The Widow’s Mite

It is the fruit of waking hours
  When others are asleep,
When moaning round the low thatched roof
  The winds of winter creep.

It is the fruit of summer days
  Past in a gloomy room,
When others are abroad to taste
  The pleasant morning bloom.

’Tis given from a scanty store
  And missed while it is given:
’Tis given—for the claims of earth
  Are less than those of heaven.

Few save the poor feel for the poor,
  The rich know not how hard
It is to be of needful food
  And needful rest debarred.

Their paths are paths of plenteousness;
  They sleep on silk and down,
And never think how heavily
  The weary head lies down.

They know not of the scanty meal
  With small pale faces round;
No fire upon the cold, damp hearth,
  When snow is on the ground.

They never by their window sit,
  And see the gay pass by;
Yet take their weary work again,
  Though with a mournful eye.

The rich, they give—they miss it not—
  A blessing cannot be
Like that which rests, thou widowed one,
  Upon thy gift and thee!
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Letitia Elizabeth Landon

Letitia Elizabeth Landon was an English poet. Born 14th August 1802 at 25 Hans Place, Chelsea, she lived through the most productive period of her life nearby, at No.22. A precocious child with a natural gift for poetry, she was driven by the financial needs of her family to become a professional writer and thus a target for malicious gossip (although her three children by William Jerdan were successfully hidden from the public). In 1838, she married George Maclean, governor of Cape Coast Castle on the Gold Coast, whence she travelled, only to die a few months later (15th October) of a fatal heart condition. Behind her post-Romantic style of sentimentality lie preoccupations with art, decay and loss that give her poetry its characteristic intensity and in this vein she attempted to reinterpret some of the great male texts from a woman’s perspective. Her originality rapidly led to her being one of the most read authors of her day and her influence, commencing with Tennyson in England and Poe in America, was long-lasting. However, Victorian attitudes led to her poetry being misrepresented and she became excluded from the canon of English literature, where she belongs. more…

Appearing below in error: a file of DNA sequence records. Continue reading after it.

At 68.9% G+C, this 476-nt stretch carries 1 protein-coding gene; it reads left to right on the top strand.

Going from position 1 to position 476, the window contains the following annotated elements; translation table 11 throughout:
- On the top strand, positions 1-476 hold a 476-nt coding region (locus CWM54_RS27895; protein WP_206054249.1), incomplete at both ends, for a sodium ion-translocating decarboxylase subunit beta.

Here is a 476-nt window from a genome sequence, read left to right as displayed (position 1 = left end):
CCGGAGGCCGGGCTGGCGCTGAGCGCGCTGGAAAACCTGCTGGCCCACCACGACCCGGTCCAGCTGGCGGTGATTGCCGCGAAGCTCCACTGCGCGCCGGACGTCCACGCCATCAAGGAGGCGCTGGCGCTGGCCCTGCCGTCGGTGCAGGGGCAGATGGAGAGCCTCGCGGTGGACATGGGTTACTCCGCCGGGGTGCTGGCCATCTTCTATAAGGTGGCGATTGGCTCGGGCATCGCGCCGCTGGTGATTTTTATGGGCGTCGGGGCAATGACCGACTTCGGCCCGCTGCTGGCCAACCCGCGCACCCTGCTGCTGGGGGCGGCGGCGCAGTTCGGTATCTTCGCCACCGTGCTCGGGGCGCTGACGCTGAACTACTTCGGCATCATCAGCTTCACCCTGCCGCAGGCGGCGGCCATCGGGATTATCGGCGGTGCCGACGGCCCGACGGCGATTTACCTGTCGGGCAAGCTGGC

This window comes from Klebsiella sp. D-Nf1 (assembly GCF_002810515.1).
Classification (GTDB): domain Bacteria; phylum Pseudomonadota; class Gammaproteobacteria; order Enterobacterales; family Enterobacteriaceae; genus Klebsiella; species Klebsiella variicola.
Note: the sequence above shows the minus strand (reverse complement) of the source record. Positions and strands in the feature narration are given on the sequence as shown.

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"The Widow’s Mite" Poetry.net. STANDS4 LLC, 2020. Web. 4 Apr. 2020. <https://www.poetry.net/poem/52535/the-widow’s-mite>.

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